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Bringing Students Back to School Safely – What Superintendents Need to Know

Returning to school at the beginning of this calendar year proved difficult. The lightning-fast spread of the omicron variant of the coronavirus left students, parents, teachers, and school administrators scrambling for a fast solution. As omicron appears to be receding across the country, school superintendents need to tackle the challenge of absenteeism.

As parents and educators acknowledge that virtual learning remains challenging, some students are at a higher risk than others. School administrators and managers must look out for those most at risk.

A Challenging Start

When schools returned to in-person teaching in the fall of 2021, families and educators watched the situation with bated breath. Some feared rising COVID-19 infections, and others believed that continued attempts at home-schooling or distance learning would prove more detrimental to students.

While the start of the school year passed relatively smoothly, more significant challenges presented themselves at the beginning of this calendar year. Over the winter break, the omicron variant started to cause an unprecedented surge in COVID-19 infections across the entire United States.

Rather than returning to their regular lessons and schedules, schools canceled classes, and some asked their students to stay home. As the number of infections peaked by the middle of January, both students and teachers were missing from school.

One month on, the number of infections continues to rise, albeit at a much slower rate. According to the Centers for Disease Control and Prevention (CDC), the number of new cases increases by more than 500,000 every day (CDC). While that number may seem high, it represents a drop of nearly 20% compared to the average number of infections even one week ago. The numbers suggest that the omicron wave has peaked and may now be declining.

Being Present Matters

School closures at the beginning of this year were mostly limited to the midwest and northeast of the country. However, educators nationwide feared that they might need to return to different forms of homeschooling.

Even two years after the beginning of the coronavirus pandemic, American educators are considering remote instruction an “educational disaster,” acknowledging that the practice cannot replace in-person teaching.

In places like New York City, attendance dropped unusually low due to a combination of illness and absenteeism. On some days, one-third of students did not attend school. After a year of rising absenteeism, teachers fear long-term challenges of helping those absent catch up while allowing other students to move forward.

Remote instruction and online learning may work for some adults, but the concept remains challenging for children and their families. Lacking access to laptops is one concern. Other families saw parents struggling to organize childcare.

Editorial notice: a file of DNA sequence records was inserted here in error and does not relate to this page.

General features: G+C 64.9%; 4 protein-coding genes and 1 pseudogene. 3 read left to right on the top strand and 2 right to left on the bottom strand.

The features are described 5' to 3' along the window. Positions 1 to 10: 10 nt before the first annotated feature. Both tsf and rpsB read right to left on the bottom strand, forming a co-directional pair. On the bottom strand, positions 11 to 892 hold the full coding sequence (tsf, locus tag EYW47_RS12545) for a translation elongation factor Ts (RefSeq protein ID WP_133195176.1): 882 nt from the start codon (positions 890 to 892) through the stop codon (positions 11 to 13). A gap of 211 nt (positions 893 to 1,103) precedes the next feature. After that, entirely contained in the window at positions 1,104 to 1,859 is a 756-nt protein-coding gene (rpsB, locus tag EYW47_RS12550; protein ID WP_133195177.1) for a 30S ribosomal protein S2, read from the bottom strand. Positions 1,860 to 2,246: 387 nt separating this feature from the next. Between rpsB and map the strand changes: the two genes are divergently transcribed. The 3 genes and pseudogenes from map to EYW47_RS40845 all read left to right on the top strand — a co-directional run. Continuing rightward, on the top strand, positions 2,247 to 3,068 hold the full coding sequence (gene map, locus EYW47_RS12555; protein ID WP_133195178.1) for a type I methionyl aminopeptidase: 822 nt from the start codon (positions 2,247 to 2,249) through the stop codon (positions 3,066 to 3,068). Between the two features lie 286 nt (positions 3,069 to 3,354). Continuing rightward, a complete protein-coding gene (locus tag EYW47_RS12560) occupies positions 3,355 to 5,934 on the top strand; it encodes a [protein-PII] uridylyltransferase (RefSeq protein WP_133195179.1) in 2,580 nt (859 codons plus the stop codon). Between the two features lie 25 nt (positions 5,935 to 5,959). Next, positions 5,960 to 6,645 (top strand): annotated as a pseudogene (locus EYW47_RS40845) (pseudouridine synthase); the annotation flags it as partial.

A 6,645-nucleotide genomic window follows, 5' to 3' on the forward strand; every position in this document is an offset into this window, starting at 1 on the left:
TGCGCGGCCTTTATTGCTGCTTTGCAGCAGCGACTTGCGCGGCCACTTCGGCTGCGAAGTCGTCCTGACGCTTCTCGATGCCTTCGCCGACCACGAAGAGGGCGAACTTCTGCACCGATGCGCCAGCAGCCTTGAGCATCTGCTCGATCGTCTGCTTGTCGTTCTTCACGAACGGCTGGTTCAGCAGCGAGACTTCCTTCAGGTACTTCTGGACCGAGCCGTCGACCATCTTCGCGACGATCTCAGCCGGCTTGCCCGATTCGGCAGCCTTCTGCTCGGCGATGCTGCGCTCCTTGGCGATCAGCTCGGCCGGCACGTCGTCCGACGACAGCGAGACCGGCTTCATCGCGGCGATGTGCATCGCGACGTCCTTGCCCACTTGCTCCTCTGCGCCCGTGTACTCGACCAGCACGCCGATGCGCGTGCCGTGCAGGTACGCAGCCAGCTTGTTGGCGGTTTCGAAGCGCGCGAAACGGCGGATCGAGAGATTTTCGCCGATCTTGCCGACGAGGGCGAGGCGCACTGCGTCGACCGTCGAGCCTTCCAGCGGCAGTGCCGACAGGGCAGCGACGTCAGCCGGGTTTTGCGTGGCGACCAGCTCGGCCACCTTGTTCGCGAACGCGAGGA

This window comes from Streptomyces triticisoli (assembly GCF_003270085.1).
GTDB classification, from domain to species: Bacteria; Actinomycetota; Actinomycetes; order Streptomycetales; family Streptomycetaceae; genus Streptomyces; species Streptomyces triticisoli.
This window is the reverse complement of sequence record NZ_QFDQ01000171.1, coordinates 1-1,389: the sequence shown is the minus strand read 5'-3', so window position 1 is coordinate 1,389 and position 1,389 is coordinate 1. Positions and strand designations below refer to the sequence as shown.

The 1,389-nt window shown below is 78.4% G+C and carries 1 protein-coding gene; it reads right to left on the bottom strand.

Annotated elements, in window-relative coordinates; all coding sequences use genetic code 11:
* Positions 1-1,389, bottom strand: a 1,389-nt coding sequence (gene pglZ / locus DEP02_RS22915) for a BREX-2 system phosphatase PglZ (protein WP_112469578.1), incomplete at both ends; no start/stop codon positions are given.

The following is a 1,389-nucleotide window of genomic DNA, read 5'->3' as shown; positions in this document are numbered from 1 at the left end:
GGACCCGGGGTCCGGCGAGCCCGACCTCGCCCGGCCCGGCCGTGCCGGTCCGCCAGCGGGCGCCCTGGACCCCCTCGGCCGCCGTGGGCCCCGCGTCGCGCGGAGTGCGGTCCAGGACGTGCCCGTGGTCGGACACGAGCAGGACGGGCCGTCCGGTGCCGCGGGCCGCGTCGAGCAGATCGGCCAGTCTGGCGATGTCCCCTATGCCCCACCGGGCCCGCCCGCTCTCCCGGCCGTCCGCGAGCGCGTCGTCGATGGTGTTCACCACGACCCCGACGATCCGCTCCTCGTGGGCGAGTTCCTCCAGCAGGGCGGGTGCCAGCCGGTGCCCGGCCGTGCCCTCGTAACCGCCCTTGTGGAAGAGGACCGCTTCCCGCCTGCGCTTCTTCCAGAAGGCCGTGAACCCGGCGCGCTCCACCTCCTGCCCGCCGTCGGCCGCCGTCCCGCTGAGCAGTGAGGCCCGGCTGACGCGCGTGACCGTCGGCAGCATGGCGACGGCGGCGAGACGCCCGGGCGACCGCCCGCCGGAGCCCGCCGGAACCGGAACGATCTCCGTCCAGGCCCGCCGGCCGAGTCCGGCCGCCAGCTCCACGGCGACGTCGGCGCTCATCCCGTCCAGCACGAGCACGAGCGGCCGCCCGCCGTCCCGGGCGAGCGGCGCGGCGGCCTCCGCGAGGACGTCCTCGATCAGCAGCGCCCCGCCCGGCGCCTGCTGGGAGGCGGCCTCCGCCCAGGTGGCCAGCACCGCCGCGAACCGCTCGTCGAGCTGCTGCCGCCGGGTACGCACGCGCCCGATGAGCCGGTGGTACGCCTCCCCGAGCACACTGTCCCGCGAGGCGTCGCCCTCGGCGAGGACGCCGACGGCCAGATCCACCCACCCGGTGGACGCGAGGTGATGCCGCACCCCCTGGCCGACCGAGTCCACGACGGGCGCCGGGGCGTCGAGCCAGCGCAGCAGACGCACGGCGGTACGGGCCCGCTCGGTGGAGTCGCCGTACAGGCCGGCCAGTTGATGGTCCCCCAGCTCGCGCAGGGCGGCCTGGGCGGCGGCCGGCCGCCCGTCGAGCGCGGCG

Families, educators, and administrators have had to balance the risk to students’ and teachers’ health with the risk of missing out on education and school lunches, and social activities.

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Managing Absenteeism and Mitigating Risk

Long before the coronavirus pandemic, increasing absenteeism has been a challenge for school superintendents across the country.

Playing truant is anything but a laughing matter. Missing too much school has been linked to reduced opportunities in adulthood. Those who regularly miss school are at higher risk of behavioral and mental health problems like self-harming and suicidal ideation. They are also more likely to become involved in illegal activities in later life. In essence, school attendance has become a predictor of a child’s future.

School superintendents are being called on to prevent rising chronic absenteeism, independently of its cause. Apart from ensuring those who missed school because of the pandemic have a chance to catch up, they need to understand how many of their school’s students are at risk for other reasons.

Technology Helps School Administrators

Gone are the days when all educators could do was mark a student’s absence in a book and talk to their parents. Today’s school superintendents can access sophisticated technology to help them track attendance and recognize vulnerable students.

The goal of IT solutions like the attendance and an at-risk platform from TrueCare™ is to work with parents and make monitoring attendance easy while identifying those who require support early on.

This tool makes it easy for parents to notify the school when their child will be absent for any reason. All they need to do is send a text message to the school.

The software collates any text messages, and it also notes unexplained absences. School administrators receive a notification if students are starting to miss too many school days. It allows them to intervene as early as possible. Chronic absenteeism is often an indicator of more significant, underlying issues. Being able to address them early helps students, parents, and teachers get back on track.

While the rise in omicron infections has created a sharp increase in missed school days, chronic absenteeism became an issue for schools and families long before. Tackling the growing problems arising from this issue has never been more critical.

Using the attendance and at-risk platform is cost-effective and straightforward.

Find out how your school district can benefit

 

About TrueCare™ 

TrueCare™ is a nationwide Health & Wellness platform for families and businesses providing end-to-end solutions for COVID-19 testing, screening, vaccination, home care, and corporate well-being services.

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